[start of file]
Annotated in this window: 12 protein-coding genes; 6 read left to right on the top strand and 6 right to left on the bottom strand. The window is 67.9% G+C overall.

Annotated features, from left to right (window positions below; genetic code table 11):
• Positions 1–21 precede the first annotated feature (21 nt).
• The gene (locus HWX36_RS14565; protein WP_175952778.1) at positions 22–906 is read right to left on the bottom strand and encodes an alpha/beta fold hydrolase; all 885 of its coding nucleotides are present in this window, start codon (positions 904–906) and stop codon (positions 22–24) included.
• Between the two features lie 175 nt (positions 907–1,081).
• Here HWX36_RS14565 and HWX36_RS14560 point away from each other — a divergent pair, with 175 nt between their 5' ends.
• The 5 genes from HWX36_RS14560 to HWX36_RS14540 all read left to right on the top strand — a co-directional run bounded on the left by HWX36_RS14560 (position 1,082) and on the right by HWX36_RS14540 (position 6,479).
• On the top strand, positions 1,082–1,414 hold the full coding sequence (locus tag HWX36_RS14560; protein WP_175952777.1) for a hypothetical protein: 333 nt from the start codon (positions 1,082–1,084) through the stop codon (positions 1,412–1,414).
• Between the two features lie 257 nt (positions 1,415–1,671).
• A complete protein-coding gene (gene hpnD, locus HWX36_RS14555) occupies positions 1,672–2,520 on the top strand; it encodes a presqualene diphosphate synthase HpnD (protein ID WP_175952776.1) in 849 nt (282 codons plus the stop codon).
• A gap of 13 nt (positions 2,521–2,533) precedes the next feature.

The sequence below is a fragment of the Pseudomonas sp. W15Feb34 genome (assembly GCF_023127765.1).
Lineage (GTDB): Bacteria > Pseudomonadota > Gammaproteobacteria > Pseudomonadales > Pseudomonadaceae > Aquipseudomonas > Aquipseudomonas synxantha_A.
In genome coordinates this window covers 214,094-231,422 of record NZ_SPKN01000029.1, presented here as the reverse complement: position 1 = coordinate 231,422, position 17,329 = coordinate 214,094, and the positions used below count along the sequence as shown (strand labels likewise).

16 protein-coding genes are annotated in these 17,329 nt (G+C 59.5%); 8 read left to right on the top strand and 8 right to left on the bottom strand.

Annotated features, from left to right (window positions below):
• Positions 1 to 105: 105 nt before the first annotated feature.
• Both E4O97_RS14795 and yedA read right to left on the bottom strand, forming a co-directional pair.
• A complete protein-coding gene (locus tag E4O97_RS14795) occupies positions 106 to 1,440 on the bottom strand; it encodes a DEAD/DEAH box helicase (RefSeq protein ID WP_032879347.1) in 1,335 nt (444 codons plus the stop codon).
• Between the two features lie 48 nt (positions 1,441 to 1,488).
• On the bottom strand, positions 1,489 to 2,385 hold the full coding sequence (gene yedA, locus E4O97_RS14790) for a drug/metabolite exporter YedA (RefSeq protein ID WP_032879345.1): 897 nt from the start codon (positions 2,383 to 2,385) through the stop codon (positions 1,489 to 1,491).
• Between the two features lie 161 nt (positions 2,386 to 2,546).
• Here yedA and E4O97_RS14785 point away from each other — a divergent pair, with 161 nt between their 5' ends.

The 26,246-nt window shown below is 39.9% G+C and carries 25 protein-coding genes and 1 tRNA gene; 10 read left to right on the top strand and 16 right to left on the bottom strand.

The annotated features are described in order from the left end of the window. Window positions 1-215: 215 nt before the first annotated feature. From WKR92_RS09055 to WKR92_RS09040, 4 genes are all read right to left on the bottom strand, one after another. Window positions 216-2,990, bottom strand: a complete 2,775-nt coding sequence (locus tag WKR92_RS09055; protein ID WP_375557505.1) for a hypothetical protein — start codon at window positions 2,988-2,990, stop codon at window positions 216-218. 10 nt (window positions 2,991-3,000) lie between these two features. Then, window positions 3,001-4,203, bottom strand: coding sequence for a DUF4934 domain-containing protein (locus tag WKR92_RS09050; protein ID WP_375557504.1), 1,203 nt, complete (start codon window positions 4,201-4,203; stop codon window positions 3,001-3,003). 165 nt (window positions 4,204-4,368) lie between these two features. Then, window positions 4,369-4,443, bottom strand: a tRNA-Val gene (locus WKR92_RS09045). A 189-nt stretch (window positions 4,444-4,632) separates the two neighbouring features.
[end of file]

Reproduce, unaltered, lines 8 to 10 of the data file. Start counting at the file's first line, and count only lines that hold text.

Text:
• On the top strand, positions 1,082–1,414 hold the full coding sequence (locus tag HWX36_RS14560; protein WP_175952777.1) for a hypothetical protein: 333 nt from the start codon (positions 1,082–1,084) through the stop codon (positions 1,412–1,414).
• Between the two features lie 257 nt (positions 1,415–1,671).
• A complete protein-coding gene (gene hpnD, locus HWX36_RS14555) occupies positions 1,672–2,520 on the top strand; it encodes a presqualene diphosphate synthase HpnD (protein ID WP_175952776.1) in 849 nt (282 codons plus the stop codon).